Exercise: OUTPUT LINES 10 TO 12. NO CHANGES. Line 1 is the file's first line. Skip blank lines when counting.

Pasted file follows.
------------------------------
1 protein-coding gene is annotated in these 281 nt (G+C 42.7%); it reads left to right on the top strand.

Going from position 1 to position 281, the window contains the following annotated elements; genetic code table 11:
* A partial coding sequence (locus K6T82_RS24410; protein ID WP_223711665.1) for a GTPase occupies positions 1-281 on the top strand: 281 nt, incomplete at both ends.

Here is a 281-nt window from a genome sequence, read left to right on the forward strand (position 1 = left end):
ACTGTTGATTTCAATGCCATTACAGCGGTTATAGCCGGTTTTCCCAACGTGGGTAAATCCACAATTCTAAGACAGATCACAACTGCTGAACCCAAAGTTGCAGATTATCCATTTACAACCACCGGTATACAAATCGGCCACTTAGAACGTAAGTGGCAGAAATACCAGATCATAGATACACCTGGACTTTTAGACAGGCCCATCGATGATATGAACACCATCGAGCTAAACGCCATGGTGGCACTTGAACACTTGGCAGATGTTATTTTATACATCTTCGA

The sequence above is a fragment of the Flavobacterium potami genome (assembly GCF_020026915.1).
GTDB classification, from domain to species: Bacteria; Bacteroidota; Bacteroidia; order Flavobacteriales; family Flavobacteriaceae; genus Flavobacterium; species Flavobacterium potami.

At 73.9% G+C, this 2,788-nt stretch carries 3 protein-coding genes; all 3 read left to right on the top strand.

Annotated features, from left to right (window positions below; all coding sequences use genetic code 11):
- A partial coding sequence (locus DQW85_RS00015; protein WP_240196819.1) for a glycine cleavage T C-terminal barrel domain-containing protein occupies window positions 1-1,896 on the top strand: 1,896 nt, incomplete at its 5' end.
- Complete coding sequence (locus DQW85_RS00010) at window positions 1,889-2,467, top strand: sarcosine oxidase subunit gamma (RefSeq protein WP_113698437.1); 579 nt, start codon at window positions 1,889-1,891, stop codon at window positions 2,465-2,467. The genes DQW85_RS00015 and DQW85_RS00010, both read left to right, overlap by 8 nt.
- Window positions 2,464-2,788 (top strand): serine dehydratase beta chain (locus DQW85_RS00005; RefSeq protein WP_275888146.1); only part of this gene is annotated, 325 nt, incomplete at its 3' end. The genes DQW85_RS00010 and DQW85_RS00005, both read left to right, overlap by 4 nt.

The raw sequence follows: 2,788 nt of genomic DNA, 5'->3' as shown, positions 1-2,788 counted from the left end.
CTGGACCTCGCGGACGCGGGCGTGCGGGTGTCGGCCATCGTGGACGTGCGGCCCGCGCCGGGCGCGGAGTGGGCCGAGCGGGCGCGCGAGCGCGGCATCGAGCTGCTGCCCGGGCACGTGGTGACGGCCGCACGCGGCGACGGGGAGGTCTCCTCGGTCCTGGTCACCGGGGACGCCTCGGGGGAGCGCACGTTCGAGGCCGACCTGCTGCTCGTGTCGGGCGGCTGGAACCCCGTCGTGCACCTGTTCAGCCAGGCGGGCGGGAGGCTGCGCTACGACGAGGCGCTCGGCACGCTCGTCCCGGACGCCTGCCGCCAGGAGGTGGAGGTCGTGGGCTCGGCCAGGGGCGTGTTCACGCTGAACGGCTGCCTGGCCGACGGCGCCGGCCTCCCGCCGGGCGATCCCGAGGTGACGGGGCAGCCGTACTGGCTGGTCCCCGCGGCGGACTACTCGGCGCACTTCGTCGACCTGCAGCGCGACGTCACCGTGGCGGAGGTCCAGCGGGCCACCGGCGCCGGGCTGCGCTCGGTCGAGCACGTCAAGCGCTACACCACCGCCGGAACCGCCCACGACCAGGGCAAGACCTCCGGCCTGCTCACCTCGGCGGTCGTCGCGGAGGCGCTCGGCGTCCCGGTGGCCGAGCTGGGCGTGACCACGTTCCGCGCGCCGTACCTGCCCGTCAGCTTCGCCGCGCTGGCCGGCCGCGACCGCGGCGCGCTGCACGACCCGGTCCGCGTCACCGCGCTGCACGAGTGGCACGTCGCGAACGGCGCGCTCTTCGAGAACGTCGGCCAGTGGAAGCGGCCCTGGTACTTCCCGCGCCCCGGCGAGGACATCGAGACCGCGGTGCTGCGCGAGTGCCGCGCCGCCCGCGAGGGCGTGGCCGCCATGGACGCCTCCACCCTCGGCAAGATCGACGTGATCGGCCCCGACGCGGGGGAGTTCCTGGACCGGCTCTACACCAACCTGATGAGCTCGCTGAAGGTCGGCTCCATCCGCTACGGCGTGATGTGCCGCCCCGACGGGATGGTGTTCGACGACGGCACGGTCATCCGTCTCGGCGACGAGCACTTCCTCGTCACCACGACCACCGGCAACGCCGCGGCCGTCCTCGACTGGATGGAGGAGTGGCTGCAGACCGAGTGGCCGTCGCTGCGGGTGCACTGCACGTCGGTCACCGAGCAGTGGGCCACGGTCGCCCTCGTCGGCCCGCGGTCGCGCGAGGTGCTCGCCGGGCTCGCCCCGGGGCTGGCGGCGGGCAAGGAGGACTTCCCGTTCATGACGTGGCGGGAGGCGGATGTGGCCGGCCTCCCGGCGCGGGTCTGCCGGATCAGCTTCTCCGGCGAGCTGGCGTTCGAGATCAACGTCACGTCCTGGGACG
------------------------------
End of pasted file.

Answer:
- A partial coding sequence (locus DQW85_RS00015; protein WP_240196819.1) for a glycine cleavage T C-terminal barrel domain-containing protein occupies window positions 1-1,896 on the top strand: 1,896 nt, incomplete at its 5' end.
- Complete coding sequence (locus DQW85_RS00010) at window positions 1,889-2,467, top strand: sarcosine oxidase subunit gamma (RefSeq protein WP_113698437.1); 579 nt, start codon at window positions 1,889-1,891, stop codon at window positions 2,465-2,467. The genes DQW85_RS00015 and DQW85_RS00010, both read left to right, overlap by 8 nt.
- Window positions 2,464-2,788 (top strand): serine dehydratase beta chain (locus DQW85_RS00005; RefSeq protein WP_275888146.1); only part of this gene is annotated, 325 nt, incomplete at its 3' end. The genes DQW85_RS00010 and DQW85_RS00005, both read left to right, overlap by 4 nt.